Bakkerhuset is located in Frederiksberg, which is an independent municipality within Copenhagen. Frederiksberg has, in recent times, become integrated with the capital Copenhagen, but in the first part of the 1800s, Frederiksberg was still a rural place with fields and meadows. Bakkehuset is considered to be Frederiksberg's oldest building and the name refers to the building´s location on Valby hill, which is the highest hill in Copenhagen. Originally Bakkehuset was part of a large farm that supplied agricultural produce to Copenhagen castle, but from 1674 it became an eatery and coaching inn. For many years the house stood alone, with a farmyard amid substantial land.
From the middle of the 1700s the house was no longer used as an inn. Instead Bakkehuset was rented out to holiday guests. As a summer guest, the young writer Knud Lyne Rahbek moved into the house, and from 1787 he lived there as fixed tenant in summer and winter. In 1798 Knud Lyne Rahbek married Kamma Heger, and in 1802, he bought the entire Bakkehuset. They moved into the larger ground floor apartment in the main wing, which today serves as a museum. Kamma Rahbek had an English landscape garden created round the house, and the couple lived there until their deaths in 1829 and 1830. At that time the house was still a quadrangular farm, and it was only in the latter part of the 1800s that two of the original wings of the quadrangle were removed leaving the 2 remaining wings.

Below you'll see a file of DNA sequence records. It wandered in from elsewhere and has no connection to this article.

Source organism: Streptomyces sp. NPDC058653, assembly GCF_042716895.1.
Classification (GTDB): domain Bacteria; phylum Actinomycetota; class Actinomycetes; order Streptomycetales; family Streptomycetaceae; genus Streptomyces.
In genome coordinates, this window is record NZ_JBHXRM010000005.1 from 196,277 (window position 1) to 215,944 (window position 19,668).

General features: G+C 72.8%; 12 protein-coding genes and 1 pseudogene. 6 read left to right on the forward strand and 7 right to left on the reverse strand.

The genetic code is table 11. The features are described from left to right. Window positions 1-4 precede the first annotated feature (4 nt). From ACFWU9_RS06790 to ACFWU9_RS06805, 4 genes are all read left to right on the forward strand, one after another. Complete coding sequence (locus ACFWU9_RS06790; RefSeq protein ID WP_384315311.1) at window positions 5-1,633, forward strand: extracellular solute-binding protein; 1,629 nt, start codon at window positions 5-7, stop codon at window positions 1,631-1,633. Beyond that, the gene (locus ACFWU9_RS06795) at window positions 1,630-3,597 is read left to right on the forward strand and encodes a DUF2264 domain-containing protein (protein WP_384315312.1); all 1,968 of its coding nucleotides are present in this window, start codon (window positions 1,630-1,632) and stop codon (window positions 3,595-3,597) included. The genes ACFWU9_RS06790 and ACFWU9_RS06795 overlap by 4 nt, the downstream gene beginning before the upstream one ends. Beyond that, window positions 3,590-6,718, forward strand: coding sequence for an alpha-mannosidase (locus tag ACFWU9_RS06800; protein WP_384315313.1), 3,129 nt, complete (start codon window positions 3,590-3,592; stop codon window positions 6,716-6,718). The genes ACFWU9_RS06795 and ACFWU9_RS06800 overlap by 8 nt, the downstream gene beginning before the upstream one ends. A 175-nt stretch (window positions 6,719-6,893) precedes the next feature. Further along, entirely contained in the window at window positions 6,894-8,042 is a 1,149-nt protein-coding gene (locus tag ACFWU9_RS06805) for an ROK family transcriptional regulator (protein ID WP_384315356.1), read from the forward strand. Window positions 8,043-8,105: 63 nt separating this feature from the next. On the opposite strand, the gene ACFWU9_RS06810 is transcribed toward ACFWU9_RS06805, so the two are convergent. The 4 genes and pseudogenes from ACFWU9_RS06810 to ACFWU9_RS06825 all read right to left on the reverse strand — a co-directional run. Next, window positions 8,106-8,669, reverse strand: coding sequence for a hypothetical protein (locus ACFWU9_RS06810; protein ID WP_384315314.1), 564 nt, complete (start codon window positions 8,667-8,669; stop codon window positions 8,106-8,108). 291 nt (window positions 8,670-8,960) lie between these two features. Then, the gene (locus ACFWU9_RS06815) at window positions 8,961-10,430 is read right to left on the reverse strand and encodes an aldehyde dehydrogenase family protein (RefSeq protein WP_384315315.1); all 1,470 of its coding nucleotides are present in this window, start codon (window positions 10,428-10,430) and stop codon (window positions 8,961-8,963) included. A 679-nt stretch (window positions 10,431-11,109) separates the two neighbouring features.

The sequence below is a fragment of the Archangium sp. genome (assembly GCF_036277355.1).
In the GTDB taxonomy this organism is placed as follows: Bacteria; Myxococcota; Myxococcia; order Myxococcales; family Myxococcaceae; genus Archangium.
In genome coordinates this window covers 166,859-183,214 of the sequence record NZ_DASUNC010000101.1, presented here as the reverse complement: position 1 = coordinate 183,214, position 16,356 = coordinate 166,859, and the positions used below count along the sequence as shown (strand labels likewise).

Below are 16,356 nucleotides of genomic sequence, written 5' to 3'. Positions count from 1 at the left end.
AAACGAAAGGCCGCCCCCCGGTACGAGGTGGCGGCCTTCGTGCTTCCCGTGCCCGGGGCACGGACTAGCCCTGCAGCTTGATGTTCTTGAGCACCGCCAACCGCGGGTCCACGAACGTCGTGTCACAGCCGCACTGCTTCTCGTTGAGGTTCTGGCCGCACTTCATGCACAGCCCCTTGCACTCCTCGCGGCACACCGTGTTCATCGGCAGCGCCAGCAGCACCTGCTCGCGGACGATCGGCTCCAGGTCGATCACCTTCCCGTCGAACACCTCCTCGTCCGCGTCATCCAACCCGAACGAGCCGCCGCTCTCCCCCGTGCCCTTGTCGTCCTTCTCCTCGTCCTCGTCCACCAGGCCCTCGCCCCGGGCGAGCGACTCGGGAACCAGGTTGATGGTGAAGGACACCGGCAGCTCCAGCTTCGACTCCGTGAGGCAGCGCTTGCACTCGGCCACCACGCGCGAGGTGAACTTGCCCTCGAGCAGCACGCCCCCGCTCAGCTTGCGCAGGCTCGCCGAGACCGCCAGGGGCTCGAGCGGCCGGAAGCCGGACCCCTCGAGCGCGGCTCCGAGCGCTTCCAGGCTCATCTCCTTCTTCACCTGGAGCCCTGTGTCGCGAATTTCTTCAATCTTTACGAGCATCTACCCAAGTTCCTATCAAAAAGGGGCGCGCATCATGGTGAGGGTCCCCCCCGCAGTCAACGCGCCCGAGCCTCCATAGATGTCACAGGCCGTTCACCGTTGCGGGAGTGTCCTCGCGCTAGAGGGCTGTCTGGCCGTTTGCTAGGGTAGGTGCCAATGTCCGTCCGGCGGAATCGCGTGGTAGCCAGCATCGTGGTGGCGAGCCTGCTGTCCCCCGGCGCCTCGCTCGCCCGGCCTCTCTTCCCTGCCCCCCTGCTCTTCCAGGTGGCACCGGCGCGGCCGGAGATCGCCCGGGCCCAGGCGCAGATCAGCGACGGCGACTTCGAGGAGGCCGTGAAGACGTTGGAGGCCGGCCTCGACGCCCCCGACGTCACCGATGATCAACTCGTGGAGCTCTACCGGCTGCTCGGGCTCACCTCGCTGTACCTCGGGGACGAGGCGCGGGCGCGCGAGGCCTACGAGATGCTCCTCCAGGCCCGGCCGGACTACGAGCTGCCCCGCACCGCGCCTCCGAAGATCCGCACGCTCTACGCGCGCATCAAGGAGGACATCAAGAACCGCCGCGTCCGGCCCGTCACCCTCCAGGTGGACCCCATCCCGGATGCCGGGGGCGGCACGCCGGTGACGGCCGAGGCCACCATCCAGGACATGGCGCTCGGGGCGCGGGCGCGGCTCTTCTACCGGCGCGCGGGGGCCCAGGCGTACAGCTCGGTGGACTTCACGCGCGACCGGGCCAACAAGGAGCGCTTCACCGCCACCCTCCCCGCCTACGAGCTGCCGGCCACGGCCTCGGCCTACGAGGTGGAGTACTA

After the couple´s deaths, other well-known writers came to live in Bakkehuset. The Danish historian Troels Troels-Lund lived there in the 1840s and so did the Danish hymn-writer N.F.S. Grundtvig. The author Johan Ludvig Heiberg lived with his wife, the actress Johanne Luise Heiberg, and his mother, also an author, Thomasine Christine Gyllembourg-Ehrensvärd, in the house in 1842. In 1855 Bakkehuset was converted into an asylum for mentally ill children and adults. The children´s asylum institution built the large neighbouring building, 21, Rahbeks Allé, where Bakkehuset´s garden had previously been.
Around 1900 the asylum moved from Bakkehuset, and in 1925 it was decided to open the Museum in the old building and call it "The Rahbeks' Memorial Rooms". The Museum's current interiors are a reconstruction of the matrimonial home, and the couple´s furniture, wall colour and curtains provide an authentic and evocative impression of how life was at Bakkehuset at the beginning of the 1800s.